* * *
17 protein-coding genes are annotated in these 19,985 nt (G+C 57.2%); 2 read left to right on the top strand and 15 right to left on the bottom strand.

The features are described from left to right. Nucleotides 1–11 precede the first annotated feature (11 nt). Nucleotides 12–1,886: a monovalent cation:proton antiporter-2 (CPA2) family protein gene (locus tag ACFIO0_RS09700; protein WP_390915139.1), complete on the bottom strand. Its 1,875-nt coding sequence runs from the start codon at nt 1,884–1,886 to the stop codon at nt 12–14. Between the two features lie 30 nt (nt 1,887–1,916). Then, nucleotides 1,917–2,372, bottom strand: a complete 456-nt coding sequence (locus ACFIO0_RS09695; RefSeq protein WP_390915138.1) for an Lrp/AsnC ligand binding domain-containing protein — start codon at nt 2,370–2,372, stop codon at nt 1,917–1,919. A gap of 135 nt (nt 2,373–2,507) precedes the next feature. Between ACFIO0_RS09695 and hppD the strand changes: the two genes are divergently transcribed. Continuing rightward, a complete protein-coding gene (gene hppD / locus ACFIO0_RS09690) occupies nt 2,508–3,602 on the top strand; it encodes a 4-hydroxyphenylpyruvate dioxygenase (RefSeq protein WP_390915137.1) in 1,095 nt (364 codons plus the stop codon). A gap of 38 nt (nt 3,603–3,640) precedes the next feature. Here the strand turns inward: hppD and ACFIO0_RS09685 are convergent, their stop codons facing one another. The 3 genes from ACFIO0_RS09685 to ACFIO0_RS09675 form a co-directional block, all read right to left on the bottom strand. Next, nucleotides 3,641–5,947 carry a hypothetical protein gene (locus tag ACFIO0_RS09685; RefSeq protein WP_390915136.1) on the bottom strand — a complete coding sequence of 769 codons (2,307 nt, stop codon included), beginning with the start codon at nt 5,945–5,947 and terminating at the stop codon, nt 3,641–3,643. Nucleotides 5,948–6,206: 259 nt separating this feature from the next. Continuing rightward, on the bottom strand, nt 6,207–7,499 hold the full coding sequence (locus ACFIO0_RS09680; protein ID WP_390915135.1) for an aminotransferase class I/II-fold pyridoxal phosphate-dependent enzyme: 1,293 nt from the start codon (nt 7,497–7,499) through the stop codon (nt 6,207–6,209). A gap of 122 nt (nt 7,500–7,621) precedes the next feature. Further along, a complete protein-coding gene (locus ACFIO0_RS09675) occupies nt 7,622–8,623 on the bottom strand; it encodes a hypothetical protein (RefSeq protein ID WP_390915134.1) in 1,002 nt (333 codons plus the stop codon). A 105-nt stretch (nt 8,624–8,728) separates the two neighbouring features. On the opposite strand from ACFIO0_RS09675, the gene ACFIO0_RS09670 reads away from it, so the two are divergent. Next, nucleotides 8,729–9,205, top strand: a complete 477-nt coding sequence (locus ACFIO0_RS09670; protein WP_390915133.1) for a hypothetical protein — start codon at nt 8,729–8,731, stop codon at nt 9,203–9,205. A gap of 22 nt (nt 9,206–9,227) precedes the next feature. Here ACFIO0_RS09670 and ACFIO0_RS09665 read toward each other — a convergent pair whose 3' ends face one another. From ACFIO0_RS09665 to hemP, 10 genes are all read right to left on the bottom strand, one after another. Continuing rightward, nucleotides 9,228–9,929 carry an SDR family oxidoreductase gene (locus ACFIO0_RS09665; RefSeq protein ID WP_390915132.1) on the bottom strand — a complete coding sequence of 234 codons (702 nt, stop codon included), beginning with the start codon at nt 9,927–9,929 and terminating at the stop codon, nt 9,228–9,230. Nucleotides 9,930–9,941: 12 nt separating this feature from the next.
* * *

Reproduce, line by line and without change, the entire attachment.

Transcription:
17 protein-coding genes are annotated in these 19,985 nt (G+C 57.2%); 2 read left to right on the top strand and 15 right to left on the bottom strand.

The features are described from left to right. Nucleotides 1–11 precede the first annotated feature (11 nt). Nucleotides 12–1,886: a monovalent cation:proton antiporter-2 (CPA2) family protein gene (locus tag ACFIO0_RS09700; protein WP_390915139.1), complete on the bottom strand. Its 1,875-nt coding sequence runs from the start codon at nt 1,884–1,886 to the stop codon at nt 12–14. Between the two features lie 30 nt (nt 1,887–1,916). Then, nucleotides 1,917–2,372, bottom strand: a complete 456-nt coding sequence (locus ACFIO0_RS09695; RefSeq protein WP_390915138.1) for an Lrp/AsnC ligand binding domain-containing protein — start codon at nt 2,370–2,372, stop codon at nt 1,917–1,919. A gap of 135 nt (nt 2,373–2,507) precedes the next feature. Between ACFIO0_RS09695 and hppD the strand changes: the two genes are divergently transcribed. Continuing rightward, a complete protein-coding gene (gene hppD / locus ACFIO0_RS09690) occupies nt 2,508–3,602 on the top strand; it encodes a 4-hydroxyphenylpyruvate dioxygenase (RefSeq protein WP_390915137.1) in 1,095 nt (364 codons plus the stop codon). A gap of 38 nt (nt 3,603–3,640) precedes the next feature. Here the strand turns inward: hppD and ACFIO0_RS09685 are convergent, their stop codons facing one another. The 3 genes from ACFIO0_RS09685 to ACFIO0_RS09675 form a co-directional block, all read right to left on the bottom strand. Next, nucleotides 3,641–5,947 carry a hypothetical protein gene (locus tag ACFIO0_RS09685; RefSeq protein WP_390915136.1) on the bottom strand — a complete coding sequence of 769 codons (2,307 nt, stop codon included), beginning with the start codon at nt 5,945–5,947 and terminating at the stop codon, nt 3,641–3,643. Nucleotides 5,948–6,206: 259 nt separating this feature from the next. Continuing rightward, on the bottom strand, nt 6,207–7,499 hold the full coding sequence (locus ACFIO0_RS09680; protein ID WP_390915135.1) for an aminotransferase class I/II-fold pyridoxal phosphate-dependent enzyme: 1,293 nt from the start codon (nt 7,497–7,499) through the stop codon (nt 6,207–6,209). A gap of 122 nt (nt 7,500–7,621) precedes the next feature. Further along, a complete protein-coding gene (locus ACFIO0_RS09675) occupies nt 7,622–8,623 on the bottom strand; it encodes a hypothetical protein (RefSeq protein ID WP_390915134.1) in 1,002 nt (333 codons plus the stop codon). A 105-nt stretch (nt 8,624–8,728) separates the two neighbouring features. On the opposite strand from ACFIO0_RS09675, the gene ACFIO0_RS09670 reads away from it, so the two are divergent. Next, nucleotides 8,729–9,205, top strand: a complete 477-nt coding sequence (locus ACFIO0_RS09670; protein WP_390915133.1) for a hypothetical protein — start codon at nt 8,729–8,731, stop codon at nt 9,203–9,205. A gap of 22 nt (nt 9,206–9,227) precedes the next feature. Here ACFIO0_RS09670 and ACFIO0_RS09665 read toward each other — a convergent pair whose 3' ends face one another. From ACFIO0_RS09665 to hemP, 10 genes are all read right to left on the bottom strand, one after another. Continuing rightward, nucleotides 9,228–9,929 carry an SDR family oxidoreductase gene (locus ACFIO0_RS09665; RefSeq protein ID WP_390915132.1) on the bottom strand — a complete coding sequence of 234 codons (702 nt, stop codon included), beginning with the start codon at nt 9,927–9,929 and terminating at the stop codon, nt 9,228–9,230. Nucleotides 9,930–9,941: 12 nt separating this feature from the next.